Greek Prime Minister Alexis Tsipras says he is ready to accept a "composite name" that includes the moniker "Macedonia" to settle a long-standing dispute over the name of its Balkan neighbor.
Tsipras's televised comments on January 27 came after he held talks in Athens with key political leaders, including those of most opposition parties, in an effort to set a joint strategy for upcoming United Nations negotiations on the matter.
Tsipras failed to receive backing from the opposition parties, with Conservative New Democracy leader Kyriakos Mitsotakis leading the push back, saying, "We will not divide Greeks to unite Skopje."
The Greek prime minister responded in a televised address by claiming that Mitsotakis was too influenced by "extremists" in his party.
"We must not listen to nationalist outbursts or fanatical shouts," he added.
Tsipras acknowledged that there remained a long way to go before a settlement is agreed, but said he was prepared to accept a "composite name...with a geographical or historical reference" that would include the name "Macedonia."
That could mean a name such as Upper, or New, Macedonia, he said.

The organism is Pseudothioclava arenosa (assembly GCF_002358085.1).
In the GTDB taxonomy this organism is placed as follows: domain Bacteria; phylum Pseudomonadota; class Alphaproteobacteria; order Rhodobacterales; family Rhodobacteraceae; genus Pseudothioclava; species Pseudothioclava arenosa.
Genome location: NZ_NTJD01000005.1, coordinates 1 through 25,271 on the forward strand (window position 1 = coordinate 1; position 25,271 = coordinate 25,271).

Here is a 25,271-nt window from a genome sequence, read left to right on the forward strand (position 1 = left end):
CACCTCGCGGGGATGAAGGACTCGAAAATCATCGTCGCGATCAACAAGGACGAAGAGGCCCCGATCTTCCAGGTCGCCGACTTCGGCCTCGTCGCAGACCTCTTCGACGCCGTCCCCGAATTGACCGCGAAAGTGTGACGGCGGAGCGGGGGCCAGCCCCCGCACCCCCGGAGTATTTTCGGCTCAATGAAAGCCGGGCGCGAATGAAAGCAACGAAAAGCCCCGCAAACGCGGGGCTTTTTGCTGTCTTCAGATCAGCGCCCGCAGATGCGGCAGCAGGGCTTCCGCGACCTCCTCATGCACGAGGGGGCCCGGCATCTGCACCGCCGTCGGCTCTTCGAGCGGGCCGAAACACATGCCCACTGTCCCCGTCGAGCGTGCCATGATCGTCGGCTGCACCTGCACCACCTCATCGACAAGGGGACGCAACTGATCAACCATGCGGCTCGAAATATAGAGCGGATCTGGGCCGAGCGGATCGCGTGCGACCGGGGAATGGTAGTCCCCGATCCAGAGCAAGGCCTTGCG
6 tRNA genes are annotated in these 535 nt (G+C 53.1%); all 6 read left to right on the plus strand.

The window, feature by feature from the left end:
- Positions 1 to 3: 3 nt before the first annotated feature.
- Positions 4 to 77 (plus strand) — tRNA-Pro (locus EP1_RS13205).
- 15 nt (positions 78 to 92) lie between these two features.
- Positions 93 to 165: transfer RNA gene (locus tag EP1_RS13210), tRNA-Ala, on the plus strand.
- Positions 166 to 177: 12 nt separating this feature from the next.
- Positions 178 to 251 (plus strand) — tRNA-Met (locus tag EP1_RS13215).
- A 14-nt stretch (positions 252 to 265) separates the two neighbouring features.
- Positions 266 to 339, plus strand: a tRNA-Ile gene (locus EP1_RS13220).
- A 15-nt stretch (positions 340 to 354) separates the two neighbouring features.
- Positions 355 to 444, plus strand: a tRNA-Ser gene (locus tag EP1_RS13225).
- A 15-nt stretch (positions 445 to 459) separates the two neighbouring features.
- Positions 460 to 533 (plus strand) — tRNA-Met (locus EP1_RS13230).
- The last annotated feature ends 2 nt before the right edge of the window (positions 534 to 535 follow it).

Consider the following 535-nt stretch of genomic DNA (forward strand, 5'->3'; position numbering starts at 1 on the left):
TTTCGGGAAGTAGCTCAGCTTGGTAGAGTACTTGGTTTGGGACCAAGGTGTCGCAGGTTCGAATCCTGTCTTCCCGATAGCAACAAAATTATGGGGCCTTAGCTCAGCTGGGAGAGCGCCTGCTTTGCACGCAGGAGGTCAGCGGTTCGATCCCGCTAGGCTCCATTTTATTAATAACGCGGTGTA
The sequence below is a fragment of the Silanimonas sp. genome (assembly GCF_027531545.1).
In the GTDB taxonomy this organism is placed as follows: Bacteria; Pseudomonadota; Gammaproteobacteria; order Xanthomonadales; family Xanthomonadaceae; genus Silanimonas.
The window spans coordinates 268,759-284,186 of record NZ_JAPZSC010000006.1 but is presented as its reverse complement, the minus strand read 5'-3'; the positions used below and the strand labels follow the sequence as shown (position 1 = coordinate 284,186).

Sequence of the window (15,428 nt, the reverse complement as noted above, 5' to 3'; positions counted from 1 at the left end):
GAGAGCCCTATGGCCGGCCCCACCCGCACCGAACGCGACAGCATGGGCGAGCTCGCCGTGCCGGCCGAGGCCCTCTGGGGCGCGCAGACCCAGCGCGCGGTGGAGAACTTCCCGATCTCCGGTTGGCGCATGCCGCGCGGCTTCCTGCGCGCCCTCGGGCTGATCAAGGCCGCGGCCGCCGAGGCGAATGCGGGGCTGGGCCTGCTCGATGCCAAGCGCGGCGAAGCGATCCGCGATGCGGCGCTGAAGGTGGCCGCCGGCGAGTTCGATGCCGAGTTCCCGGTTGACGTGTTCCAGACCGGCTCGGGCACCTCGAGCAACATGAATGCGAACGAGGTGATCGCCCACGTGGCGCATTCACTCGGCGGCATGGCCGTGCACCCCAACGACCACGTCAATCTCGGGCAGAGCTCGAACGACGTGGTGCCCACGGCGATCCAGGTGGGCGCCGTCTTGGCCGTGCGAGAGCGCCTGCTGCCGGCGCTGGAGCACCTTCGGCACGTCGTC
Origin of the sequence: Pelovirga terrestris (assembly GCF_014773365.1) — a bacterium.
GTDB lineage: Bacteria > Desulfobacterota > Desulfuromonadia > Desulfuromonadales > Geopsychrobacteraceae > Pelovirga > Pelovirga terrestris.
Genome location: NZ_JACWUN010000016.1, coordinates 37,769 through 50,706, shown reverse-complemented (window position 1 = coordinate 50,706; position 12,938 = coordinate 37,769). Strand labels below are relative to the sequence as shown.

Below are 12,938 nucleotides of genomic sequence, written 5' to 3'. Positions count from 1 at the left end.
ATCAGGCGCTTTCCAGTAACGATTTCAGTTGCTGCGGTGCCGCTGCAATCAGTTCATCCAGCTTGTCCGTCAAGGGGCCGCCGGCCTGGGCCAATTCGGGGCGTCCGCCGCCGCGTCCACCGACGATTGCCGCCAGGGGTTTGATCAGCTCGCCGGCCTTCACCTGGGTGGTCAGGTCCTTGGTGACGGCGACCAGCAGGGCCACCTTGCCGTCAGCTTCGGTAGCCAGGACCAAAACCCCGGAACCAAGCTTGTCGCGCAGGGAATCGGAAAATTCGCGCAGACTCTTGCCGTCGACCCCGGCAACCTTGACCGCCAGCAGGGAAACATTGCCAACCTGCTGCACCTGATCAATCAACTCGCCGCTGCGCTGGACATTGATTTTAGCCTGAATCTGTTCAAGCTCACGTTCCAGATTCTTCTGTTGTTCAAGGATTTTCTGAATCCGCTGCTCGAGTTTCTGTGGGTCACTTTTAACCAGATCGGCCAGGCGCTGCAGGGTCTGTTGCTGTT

Macedonia kept its communist-era name after declaring independence from Yugoslavia in 1991. But the move angered Greece, which says it implies territorial claims to a Greek province of the same name as well as to Greece's history.
Greece has since insisted that the country be referred to internationally as the Former Yugoslav Republic of Macedonia (FYROM) and blocked its path to European Union and NATO membership until a solution to the dispute is found.
Authorities from both Greece and Macedonia have said they want to settle the issue this year, and the two sides have agreed to intensify consultations.
Matthew Nimetz, an envoy for the United Nations, is scheduled to meet with the Greek leaders on January 29 and then travel on to Macedonia two days later. During recent meetings, Nimetz handed both sides ideas for overcoming the dispute, but details were not released.
At the same time Tsipras was meeting with Greek political leaders, his Macedonian counterpart, Zoran Zaev, and President George Ivanov were discussing the issue with Foreign Minister Nikola Dimitrov, Defense Minister Radmila Sekerinska Jankovska, and Deputy Prime Minister for European Affairs Bujar Osmani, as well as heads of the main political parties in Skopje.
The "coordination meeting" went late into the night on January 27, but no statements have yet been issued.
Greek nationalists have taken to the streets to protest concessions to Macedonia.
Organizers of an antigovernment protest planned for February 4 in Athens said they hope to draw 1 million in a demonstration against allowing Macedonia to use any form of the moniker in the country's name.
Protesters also converged outside the coordination meeting in Skopje, with demonstrators objecting to Zaev's plan to rename Macedonia's main highway and airport, both named for Alexander the Great.
They demanded negotiations on the country’s name change be terminated.